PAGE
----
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 user 2007-06-05 at 1:37:00 pm Views: 45
  • #18148

    Dell calls on HP to investigate spying charges
    HP says it discussed allegations that employees spied on rival, but Dell wants more thorough investigation
    A corporate shoving match has begun between HP and Dell following new allegations that HP robbed Dell of trade secrets.Fortune magazine reported this week that it had unearthed information that appears to support claims made by Karl Kamb Jr, a former HP vice president. Kamb said in legal documents filed in January that in 2002 HP paid a former Dell executive to snatch trade secrets about Dell’s printer business.After the story, a Dell spokesman said HP had yet to respond to requests that the company investigate Kamb’s accusations. HP is suing Kamb for allegedly stealing some of its technology.In legal documents, HP denied spying on Dell. HP said in a statement that it has responded multiple times to Dell’s requests.”In January and February 2007, HP responded to letters from Dell’s general counsel,” HP said in the statement. “In addition, Dell’s outside counsel and HP’s outside counsel have spoken and met numerous times and continue to remain in contact in an effort to address any lingering concerns surrounding these issues.”

    Dell suggested that HP is missing the point. Dell wants an investigation to determine whether its trade secrets were stolen.”We have a simple request that we have made twice and will continue to make,” Dell said in a statement. “We have specifically asked HP to conduct a full and thorough investigation. We have been waiting to learn the results of their investigation, or to receive an explanation of why they have chosen not to investigate this matter. Instead, we have heard nothing.”We do not know what investigation they undertook, what witnesses they spoke to, what conclusions they reached or what actions they intend to take in response to these allegations. At Dell, we believe corporate espionage is unacceptable and we take allegations of this nature very seriously.”If true, Kamb’s claims would contradict HP’s assertions that the hunt for a boardroom leak last year was an isolated event.Several HP executives, including Patricia Dunn, HP’s former chairman, were rebuked by a congressional committee after the executives acknowledged that spying on board members, employees and journalists — including three from ZDNet.co.uk’s sister site, CNET News.com — had occurred. HP investigators are also accused of tricking phone company employees into turning over private phone records belonging to journalists and board members, a practice known as pretexting.On Friday, an HP representative declined to say whether the company had launched an investigation into Kamb’s allegations, citing the court order that prevented HP and Kamb from discussing their case publicly.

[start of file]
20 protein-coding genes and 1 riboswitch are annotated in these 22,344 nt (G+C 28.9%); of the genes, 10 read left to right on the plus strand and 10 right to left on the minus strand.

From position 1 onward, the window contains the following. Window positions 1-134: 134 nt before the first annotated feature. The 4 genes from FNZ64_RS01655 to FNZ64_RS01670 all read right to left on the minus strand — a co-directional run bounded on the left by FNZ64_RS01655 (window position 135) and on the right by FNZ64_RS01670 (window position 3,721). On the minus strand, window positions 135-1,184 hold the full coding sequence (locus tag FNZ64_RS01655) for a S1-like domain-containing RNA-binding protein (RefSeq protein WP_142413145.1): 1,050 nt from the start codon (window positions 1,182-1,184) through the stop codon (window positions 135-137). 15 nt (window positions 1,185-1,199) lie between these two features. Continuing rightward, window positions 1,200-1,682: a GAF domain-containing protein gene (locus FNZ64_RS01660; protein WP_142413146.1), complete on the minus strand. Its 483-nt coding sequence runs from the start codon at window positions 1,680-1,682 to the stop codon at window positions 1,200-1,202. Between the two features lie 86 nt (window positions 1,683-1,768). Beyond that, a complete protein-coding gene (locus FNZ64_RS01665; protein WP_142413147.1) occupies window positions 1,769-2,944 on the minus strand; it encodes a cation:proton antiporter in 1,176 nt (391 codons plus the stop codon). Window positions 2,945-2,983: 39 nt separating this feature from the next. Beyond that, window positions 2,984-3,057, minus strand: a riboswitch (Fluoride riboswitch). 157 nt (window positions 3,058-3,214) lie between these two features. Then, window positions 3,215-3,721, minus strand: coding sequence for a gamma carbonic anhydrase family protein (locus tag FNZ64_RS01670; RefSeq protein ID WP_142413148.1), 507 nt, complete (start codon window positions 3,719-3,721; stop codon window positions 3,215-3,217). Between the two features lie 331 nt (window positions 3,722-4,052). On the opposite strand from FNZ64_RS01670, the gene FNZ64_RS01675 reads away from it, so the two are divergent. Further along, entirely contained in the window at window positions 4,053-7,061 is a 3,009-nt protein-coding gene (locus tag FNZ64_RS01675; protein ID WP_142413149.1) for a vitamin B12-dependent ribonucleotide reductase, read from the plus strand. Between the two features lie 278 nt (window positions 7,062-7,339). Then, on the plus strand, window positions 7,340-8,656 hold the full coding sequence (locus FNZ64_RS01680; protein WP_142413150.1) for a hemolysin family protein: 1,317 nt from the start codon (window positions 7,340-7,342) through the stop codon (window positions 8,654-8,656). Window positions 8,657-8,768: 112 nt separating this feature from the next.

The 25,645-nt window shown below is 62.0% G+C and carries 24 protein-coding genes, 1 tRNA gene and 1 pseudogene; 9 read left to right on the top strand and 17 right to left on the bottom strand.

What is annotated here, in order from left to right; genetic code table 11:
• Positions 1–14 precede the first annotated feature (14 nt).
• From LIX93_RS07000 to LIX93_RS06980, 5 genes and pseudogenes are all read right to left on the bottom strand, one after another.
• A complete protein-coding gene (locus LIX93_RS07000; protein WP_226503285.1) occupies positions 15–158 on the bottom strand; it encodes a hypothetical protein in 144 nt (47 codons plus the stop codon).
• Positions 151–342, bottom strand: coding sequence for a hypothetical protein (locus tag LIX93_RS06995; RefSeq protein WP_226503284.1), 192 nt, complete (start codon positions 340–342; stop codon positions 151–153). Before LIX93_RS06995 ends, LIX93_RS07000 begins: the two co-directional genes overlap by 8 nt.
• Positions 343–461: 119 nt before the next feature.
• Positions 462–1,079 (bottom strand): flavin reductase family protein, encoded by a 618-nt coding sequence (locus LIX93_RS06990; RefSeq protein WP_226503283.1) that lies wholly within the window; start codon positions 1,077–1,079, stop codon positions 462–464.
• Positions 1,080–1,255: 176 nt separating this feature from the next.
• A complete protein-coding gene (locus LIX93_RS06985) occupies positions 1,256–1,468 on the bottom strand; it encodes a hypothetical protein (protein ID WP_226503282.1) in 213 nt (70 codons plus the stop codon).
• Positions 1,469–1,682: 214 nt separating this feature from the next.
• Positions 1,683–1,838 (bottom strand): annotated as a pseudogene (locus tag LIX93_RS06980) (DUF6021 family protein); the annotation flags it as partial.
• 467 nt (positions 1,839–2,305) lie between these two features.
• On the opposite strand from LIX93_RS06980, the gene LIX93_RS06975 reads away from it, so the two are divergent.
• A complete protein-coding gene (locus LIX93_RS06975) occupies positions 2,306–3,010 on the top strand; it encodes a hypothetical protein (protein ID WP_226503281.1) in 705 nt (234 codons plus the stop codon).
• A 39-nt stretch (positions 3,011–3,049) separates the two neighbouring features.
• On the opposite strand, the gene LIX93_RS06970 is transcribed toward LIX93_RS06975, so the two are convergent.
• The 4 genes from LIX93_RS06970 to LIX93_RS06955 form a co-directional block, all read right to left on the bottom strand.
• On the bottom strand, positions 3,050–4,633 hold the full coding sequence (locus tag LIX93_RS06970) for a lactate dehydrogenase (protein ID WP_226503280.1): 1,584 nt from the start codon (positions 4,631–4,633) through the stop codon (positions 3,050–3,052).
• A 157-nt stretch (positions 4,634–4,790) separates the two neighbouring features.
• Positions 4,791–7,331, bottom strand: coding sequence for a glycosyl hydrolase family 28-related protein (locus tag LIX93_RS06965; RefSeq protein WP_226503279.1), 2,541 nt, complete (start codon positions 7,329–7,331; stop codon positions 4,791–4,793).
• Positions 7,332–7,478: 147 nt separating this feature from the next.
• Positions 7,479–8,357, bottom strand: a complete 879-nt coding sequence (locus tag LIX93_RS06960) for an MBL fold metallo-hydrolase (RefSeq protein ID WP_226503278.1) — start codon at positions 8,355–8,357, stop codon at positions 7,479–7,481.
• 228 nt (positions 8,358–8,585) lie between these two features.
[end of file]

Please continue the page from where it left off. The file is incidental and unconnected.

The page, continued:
HP faces claims of spying on Dell
    Former executive says the company paid to obtain confidential information about Dell, while HP accuses him of stealing trade secrets
    A former HP executive accused by the company of stealing trade secrets is now saying that he was instructed by the company’s management to spy on rival Dell.Karl Kamb, previously HP’s vice president of business development and strategy, was named as a defendant in a federal lawsuit filed by HP in 2005. It alleges that onetime HP employees illegally started a rival flat-screen TV company while still working at HP and it is claiming up to $100m in damages.
    Kamb, who has denied any wrongdoing, filed a countersuit in US District Court for the Eastern District of Texas on Friday, according to legal documents. Among Kamb’s allegations are:
        * In 2002, HP hired Katsumi Iizuka, a president of Dell Japan until 1995, to supply information on Dell’s plans to enter the printer business.